DCG’s Luno Subsidiary Appoints a New Chief Executive Officer
The new CEO of Luno will oversee the company’s worldwide development and prepare it for an eventual Nasdaq offering.
Luno, a cryptocurrency platform in London, has announced that its long-serving CEO, Marcus Swanepoel, would step down to become Executive Chairman. James Lanigan, former Chief Operating Officer of the organization, will succeed him.
The new leader will seek funding from new investors (other than DCG) and prepare Luno for its eventual public offering.
Marcus Swanepoel, a former South African banker who co-founded Luno a decade ago, commended his replacement, thinking he could assist the platform in achieving its primary objectives.
James is a seasoned operator and an extraordinary leader with a track record of success in all facets of operating a global fintech organization. The possibility for cryptocurrencies is greater and brighter than ever before.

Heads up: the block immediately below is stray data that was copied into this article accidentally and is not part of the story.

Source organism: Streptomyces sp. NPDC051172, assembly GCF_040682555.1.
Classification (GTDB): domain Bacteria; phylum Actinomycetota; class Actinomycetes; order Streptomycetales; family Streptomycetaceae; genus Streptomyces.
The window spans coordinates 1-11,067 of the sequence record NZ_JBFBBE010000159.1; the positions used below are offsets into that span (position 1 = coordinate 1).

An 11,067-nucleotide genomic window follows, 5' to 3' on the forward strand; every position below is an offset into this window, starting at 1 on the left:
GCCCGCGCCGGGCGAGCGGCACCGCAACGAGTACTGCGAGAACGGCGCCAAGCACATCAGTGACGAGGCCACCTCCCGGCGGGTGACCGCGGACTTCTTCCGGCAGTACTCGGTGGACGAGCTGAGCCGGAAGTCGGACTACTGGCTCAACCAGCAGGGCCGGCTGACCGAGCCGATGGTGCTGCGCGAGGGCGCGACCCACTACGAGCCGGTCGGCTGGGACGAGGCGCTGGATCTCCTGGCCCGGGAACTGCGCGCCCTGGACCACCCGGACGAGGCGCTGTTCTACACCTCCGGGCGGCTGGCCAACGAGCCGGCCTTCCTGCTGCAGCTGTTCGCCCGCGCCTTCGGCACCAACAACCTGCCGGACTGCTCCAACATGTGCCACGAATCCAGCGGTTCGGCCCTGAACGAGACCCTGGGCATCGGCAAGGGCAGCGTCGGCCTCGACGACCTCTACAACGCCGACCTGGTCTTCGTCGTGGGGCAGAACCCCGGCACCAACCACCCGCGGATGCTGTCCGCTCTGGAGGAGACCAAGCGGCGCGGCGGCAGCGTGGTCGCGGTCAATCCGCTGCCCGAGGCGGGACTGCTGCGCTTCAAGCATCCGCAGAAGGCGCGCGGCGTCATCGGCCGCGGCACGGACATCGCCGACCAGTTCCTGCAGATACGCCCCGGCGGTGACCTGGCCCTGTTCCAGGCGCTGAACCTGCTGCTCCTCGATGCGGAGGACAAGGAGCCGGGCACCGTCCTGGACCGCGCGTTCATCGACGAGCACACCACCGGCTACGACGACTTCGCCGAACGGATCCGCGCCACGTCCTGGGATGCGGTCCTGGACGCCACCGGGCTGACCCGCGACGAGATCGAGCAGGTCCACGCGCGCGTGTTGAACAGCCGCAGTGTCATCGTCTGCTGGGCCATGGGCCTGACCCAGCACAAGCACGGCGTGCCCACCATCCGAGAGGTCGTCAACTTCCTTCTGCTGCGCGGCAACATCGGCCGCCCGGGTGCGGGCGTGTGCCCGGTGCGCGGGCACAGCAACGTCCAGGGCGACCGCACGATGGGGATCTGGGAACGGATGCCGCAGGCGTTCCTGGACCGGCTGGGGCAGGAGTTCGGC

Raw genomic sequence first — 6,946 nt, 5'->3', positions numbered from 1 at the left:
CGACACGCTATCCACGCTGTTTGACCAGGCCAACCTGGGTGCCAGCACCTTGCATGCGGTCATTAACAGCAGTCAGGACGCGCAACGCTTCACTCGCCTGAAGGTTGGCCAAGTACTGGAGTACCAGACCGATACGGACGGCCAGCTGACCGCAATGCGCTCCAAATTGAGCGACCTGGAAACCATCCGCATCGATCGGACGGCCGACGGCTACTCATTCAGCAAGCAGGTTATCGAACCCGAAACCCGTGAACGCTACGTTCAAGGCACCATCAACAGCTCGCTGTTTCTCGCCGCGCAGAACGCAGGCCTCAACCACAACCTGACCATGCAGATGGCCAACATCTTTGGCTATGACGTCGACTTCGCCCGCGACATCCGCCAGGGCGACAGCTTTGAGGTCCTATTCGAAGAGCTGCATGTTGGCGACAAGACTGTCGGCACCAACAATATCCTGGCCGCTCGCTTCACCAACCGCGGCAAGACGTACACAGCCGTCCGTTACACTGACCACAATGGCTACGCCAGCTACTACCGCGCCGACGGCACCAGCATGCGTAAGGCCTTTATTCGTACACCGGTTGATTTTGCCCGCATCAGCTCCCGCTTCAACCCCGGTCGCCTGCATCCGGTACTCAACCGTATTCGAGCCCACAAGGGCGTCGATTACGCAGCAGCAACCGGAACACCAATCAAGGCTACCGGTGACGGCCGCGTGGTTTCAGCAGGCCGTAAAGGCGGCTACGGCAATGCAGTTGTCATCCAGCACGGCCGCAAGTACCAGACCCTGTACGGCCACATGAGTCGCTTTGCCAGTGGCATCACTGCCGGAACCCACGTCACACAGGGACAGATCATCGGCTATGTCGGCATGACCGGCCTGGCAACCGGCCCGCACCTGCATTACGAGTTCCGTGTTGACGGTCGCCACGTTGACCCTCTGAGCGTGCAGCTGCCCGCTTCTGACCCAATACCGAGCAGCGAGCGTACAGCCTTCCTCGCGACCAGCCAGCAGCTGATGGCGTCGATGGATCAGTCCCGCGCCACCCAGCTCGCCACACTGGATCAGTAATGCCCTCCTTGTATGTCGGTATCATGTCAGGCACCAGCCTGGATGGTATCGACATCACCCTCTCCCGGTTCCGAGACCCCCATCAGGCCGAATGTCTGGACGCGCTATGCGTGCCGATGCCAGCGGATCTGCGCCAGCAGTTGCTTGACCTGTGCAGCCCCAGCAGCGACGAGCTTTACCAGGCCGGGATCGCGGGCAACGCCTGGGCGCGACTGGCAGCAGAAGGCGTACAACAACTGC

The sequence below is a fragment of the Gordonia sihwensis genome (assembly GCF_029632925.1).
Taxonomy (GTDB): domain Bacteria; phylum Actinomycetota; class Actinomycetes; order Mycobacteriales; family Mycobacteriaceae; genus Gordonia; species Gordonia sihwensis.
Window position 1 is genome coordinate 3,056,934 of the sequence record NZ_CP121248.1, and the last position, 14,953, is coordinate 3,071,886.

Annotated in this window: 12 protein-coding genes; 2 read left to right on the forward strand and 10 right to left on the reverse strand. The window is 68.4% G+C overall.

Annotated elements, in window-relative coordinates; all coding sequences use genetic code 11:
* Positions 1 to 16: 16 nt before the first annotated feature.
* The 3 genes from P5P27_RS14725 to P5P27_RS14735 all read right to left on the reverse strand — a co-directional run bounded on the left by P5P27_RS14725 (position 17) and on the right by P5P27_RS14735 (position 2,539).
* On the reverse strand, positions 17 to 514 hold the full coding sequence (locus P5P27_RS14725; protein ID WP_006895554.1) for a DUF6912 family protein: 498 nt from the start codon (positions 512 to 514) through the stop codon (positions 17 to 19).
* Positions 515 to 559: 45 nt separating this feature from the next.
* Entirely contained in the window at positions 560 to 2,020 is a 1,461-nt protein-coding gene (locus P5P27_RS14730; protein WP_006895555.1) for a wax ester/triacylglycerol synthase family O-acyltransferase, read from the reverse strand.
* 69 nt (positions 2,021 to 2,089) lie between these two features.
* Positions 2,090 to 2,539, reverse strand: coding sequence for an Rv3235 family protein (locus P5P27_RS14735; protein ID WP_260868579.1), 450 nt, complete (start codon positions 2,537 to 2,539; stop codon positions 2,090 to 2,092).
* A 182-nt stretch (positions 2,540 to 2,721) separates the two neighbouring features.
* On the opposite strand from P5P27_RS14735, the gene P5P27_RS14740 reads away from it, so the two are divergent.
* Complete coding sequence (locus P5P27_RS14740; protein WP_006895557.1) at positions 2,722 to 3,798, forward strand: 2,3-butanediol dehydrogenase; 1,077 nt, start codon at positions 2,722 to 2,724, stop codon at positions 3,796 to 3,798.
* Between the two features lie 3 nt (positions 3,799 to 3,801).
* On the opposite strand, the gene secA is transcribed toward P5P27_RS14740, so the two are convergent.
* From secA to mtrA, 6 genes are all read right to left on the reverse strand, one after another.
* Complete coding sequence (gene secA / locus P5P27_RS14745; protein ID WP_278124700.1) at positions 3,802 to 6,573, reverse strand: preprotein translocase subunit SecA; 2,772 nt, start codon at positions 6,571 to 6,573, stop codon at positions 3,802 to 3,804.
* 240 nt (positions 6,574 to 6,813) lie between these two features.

The next CEO will guide Luno’s worldwide development, increase its market share, and work toward a future IPO. He will also seek funding from investors other than Digital Currency Group, the leading firm.
Lanigan commented, “I am passionate about continuing to help Luno develop products and services that responsibly guide our customers through every step of their crypto journey, while maintaining our commitment to trust, security, and compliance.”
Despite its declared growth aspirations, Luno began the year poorly by laying off more than one-third of its workers.
According to the statement, the bear market and several unfavorable occurrences in 2022 have hurt the company’s “overall growth and revenue numbers,” making layoffs the primary cause.
Luno is a subsidiary of DCG, which was infected by the FTX infection. At the end of 2022, it laid off around 10 percent of its workforce and shut down its wealth-management section.
Additionally, one of its other subsidiaries, Genesis, filed for bankruptcy, and Gemini’s co-founder, Cameron Winklevoss, threatened to sue CEO Barry Silbert.